Using a high-definition eye scan developed especially for the study, researchers detected the crucial warning signs of Alzheimer’s disease: amyloid-beta deposits, a buildup of toxic proteins. The findings represent a major advancement toward identifying people at high risk for the debilitating condition years sooner.

The study, published in JCI Insight, comes amid a sharp rise in the number of people affected by the disease. Today, more than 5 million Americans have Alzheimer’s disease. That number is expected to triple by 2050, according to the Alzheimer’s Association.

“The findings suggest that the retina may serve as a reliable source for Alzheimer’s disease diagnosis,” said the study’s senior lead author, Maya Koronyo-Hamaoui, PhD, a principal investigator and associate professor in the departments of Neurosurgery and Biomedical Sciences at Cedars-Sinai. “One of the major advantages of analyzing the retina is the repeatability, which allows us to monitor patients and potentially the progression of their disease.”

Yosef Koronyo, MSc, a research associate in the Department of Neurosurgery and first author on the study, said another key finding from the new study was the discovery of amyloid plaques in previously overlooked peripheral regions of the retina. He noted that the plaque amount in the retina correlated with plaque amount in specific areas of the brain.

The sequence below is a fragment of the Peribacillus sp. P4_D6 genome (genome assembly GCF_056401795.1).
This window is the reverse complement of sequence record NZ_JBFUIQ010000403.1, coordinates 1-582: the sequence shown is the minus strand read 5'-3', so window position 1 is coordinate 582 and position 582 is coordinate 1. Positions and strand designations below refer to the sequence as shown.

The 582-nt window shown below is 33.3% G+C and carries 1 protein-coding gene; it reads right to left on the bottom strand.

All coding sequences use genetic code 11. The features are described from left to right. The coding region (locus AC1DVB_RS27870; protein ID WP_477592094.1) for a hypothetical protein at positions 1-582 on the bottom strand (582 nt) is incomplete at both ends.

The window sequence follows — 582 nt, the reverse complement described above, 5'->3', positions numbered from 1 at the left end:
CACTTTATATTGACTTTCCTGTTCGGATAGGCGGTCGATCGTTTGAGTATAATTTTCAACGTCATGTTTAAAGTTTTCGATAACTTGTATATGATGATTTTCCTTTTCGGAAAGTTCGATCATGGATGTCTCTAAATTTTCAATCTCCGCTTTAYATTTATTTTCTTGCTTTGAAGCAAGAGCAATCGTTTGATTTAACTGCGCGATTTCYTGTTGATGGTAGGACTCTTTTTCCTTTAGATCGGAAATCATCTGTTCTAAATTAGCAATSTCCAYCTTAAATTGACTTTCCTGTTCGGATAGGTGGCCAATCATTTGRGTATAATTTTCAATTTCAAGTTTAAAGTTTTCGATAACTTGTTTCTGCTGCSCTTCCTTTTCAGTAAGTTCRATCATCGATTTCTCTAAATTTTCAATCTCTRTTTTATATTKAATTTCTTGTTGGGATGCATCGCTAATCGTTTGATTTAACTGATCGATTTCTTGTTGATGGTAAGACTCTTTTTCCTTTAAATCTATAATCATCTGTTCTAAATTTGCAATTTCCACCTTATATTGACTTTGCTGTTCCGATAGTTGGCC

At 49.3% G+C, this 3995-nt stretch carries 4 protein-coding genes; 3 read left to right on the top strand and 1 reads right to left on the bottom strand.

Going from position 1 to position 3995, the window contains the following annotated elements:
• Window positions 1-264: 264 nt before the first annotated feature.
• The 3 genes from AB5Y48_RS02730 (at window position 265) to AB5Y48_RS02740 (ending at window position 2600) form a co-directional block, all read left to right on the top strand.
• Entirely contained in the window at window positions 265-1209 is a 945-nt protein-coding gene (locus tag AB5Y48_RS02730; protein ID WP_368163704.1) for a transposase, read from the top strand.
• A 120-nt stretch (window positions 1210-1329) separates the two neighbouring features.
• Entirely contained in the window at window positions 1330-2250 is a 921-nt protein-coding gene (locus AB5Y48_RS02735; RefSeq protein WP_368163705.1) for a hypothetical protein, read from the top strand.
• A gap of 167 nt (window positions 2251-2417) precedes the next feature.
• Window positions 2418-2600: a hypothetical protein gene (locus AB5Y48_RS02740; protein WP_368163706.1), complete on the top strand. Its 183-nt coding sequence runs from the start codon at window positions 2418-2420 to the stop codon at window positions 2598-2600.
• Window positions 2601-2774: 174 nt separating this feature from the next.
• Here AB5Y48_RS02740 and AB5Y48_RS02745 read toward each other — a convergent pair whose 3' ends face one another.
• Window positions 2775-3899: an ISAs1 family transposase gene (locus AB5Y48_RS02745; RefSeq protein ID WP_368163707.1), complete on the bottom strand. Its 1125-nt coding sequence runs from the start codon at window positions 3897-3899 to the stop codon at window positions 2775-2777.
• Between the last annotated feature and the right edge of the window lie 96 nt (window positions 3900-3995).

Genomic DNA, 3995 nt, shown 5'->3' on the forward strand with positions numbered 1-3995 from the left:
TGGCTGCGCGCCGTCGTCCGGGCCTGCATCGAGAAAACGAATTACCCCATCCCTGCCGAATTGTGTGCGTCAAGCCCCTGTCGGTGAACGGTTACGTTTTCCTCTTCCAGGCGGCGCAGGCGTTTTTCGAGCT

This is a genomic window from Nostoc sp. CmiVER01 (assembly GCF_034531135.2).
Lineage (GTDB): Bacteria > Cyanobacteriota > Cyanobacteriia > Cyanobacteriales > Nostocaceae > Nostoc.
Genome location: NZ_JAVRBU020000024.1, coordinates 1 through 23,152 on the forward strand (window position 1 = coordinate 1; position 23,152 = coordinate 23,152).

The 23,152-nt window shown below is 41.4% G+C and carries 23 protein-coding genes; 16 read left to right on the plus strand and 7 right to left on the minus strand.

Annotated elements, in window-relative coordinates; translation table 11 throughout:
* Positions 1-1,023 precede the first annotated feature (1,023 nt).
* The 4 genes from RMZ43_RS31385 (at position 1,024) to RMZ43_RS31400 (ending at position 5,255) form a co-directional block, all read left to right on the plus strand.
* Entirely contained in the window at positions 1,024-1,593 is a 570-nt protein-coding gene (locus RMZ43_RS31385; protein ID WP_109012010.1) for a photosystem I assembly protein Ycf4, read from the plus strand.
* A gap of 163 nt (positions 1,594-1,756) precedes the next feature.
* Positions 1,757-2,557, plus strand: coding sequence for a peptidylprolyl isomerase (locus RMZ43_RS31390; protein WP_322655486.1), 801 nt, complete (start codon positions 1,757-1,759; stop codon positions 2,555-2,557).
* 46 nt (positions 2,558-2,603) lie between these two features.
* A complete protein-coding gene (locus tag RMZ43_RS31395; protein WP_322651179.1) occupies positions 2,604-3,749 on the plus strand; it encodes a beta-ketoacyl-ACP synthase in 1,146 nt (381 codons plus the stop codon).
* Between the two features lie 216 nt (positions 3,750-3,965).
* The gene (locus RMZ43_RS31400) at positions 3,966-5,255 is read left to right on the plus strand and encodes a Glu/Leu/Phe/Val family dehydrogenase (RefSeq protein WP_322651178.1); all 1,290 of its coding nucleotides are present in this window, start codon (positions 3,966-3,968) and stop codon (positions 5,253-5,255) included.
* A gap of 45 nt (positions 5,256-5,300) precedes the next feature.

“Now we know exactly where to look to find the signs of Alzheimer’s disease as early as possible,” said Koronyo.

Keith L. Black, MD, chair of Cedars-Sinai’s Department of Neurosurgery and director of the Maxine Dunitz Neurosurgical Institute, who co-led the study, said the findings offer hope for early detection when intervention could be most effective.

“Our hope is that eventually the investigational eye scan will be used as a screening device to detect the disease early enough to intervene and change the course of the disorder with medications and lifestyle changes,” said Black.

For decades, the only way to officially diagnose the debilitating condition was to survey and analyze a patient’s brain after the patient died. In recent years, physicians have relied on positron emission tomography (PET) scans of the brains of living people to provide evidence of the disease but the technology is expensive and invasive, requiring the patient to be injected with radioactive tracers.

In an effort to find a more cost-effective and less invasive technique, the Cedars-Sinai research team collaborated with investigators at NeuroVision Imaging, Commonwealth Scientific and Industrial Research Organisation, University of Southern California, and UCLA to translate their noninvasive eye screening approach to humans.

The published results are based on a clinical trial conducted on 16 Alzheimer’s disease patients who drank a solution that includes curcumin, a natural component of the spice turmeric. The curcumin causes amyloid plaque in the retina to “light up” and be detected by the scan. The patients were then compared to a group of younger, cognitively normal individuals.

Source: EurekAlert!


Read also:

Clinical Study Shows That Retinal Imaging May Detect Signs of Alzheimer’s Disease . . . . .